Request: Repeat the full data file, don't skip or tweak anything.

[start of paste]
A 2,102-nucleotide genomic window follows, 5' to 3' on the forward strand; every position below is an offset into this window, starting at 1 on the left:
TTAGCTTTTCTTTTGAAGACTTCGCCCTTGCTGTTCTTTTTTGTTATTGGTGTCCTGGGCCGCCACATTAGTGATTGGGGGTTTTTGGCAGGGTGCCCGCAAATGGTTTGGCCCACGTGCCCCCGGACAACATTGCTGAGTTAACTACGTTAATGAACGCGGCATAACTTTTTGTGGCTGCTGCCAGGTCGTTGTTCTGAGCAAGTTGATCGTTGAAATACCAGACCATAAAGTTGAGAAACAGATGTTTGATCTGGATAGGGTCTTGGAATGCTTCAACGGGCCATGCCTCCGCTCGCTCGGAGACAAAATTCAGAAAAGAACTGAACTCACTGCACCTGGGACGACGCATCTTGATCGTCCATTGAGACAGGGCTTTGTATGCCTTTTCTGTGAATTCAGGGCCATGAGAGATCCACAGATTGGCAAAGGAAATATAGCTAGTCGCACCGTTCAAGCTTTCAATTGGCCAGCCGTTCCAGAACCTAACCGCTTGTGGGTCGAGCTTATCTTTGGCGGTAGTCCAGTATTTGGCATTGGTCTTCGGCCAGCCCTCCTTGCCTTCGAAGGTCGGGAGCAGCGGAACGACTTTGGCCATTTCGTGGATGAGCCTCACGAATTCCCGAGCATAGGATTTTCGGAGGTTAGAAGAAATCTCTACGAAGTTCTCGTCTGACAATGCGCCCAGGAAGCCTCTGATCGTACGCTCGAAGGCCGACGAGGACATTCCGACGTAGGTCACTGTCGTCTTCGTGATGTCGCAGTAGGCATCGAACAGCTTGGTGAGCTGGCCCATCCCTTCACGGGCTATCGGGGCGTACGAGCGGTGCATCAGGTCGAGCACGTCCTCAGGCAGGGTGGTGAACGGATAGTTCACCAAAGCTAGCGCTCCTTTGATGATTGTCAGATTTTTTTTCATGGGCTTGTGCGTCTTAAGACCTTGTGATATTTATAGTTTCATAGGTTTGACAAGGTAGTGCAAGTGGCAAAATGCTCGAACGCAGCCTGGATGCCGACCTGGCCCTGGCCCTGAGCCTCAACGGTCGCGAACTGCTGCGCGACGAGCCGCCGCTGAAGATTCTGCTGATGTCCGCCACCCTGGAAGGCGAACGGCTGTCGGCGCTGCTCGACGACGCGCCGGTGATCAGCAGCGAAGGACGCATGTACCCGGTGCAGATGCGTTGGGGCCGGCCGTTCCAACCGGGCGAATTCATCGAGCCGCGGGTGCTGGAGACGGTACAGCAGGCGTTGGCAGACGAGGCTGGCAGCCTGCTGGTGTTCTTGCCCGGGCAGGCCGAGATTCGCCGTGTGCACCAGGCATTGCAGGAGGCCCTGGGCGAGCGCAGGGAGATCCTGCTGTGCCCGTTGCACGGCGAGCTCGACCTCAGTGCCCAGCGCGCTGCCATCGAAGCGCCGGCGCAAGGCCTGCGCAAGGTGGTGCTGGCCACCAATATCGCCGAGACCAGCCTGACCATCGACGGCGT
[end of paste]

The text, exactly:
A 2,102-nucleotide genomic window follows, 5' to 3' on the forward strand; every position below is an offset into this window, starting at 1 on the left:
TTAGCTTTTCTTTTGAAGACTTCGCCCTTGCTGTTCTTTTTTGTTATTGGTGTCCTGGGCCGCCACATTAGTGATTGGGGGTTTTTGGCAGGGTGCCCGCAAATGGTTTGGCCCACGTGCCCCCGGACAACATTGCTGAGTTAACTACGTTAATGAACGCGGCATAACTTTTTGTGGCTGCTGCCAGGTCGTTGTTCTGAGCAAGTTGATCGTTGAAATACCAGACCATAAAGTTGAGAAACAGATGTTTGATCTGGATAGGGTCTTGGAATGCTTCAACGGGCCATGCCTCCGCTCGCTCGGAGACAAAATTCAGAAAAGAACTGAACTCACTGCACCTGGGACGACGCATCTTGATCGTCCATTGAGACAGGGCTTTGTATGCCTTTTCTGTGAATTCAGGGCCATGAGAGATCCACAGATTGGCAAAGGAAATATAGCTAGTCGCACCGTTCAAGCTTTCAATTGGCCAGCCGTTCCAGAACCTAACCGCTTGTGGGTCGAGCTTATCTTTGGCGGTAGTCCAGTATTTGGCATTGGTCTTCGGCCAGCCCTCCTTGCCTTCGAAGGTCGGGAGCAGCGGAACGACTTTGGCCATTTCGTGGATGAGCCTCACGAATTCCCGAGCATAGGATTTTCGGAGGTTAGAAGAAATCTCTACGAAGTTCTCGTCTGACAATGCGCCCAGGAAGCCTCTGATCGTACGCTCGAAGGCCGACGAGGACATTCCGACGTAGGTCACTGTCGTCTTCGTGATGTCGCAGTAGGCATCGAACAGCTTGGTGAGCTGGCCCATCCCTTCACGGGCTATCGGGGCGTACGAGCGGTGCATCAGGTCGAGCACGTCCTCAGGCAGGGTGGTGAACGGATAGTTCACCAAAGCTAGCGCTCCTTTGATGATTGTCAGATTTTTTTTCATGGGCTTGTGCGTCTTAAGACCTTGTGATATTTATAGTTTCATAGGTTTGACAAGGTAGTGCAAGTGGCAAAATGCTCGAACGCAGCCTGGATGCCGACCTGGCCCTGGCCCTGAGCCTCAACGGTCGCGAACTGCTGCGCGACGAGCCGCCGCTGAAGATTCTGCTGATGTCCGCCACCCTGGAAGGCGAACGGCTGTCGGCGCTGCTCGACGACGCGCCGGTGATCAGCAGCGAAGGACGCATGTACCCGGTGCAGATGCGTTGGGGCCGGCCGTTCCAACCGGGCGAATTCATCGAGCCGCGGGTGCTGGAGACGGTACAGCAGGCGTTGGCAGACGAGGCTGGCAGCCTGCTGGTGTTCTTGCCCGGGCAGGCCGAGATTCGCCGTGTGCACCAGGCATTGCAGGAGGCCCTGGGCGAGCGCAGGGAGATCCTGCTGTGCCCGTTGCACGGCGAGCTCGACCTCAGTGCCCAGCGCGCTGCCATCGAAGCGCCGGCGCAAGGCCTGCGCAAGGTGGTGCTGGCCACCAATATCGCCGAGACCAGCCTGACCATCGACGGCGT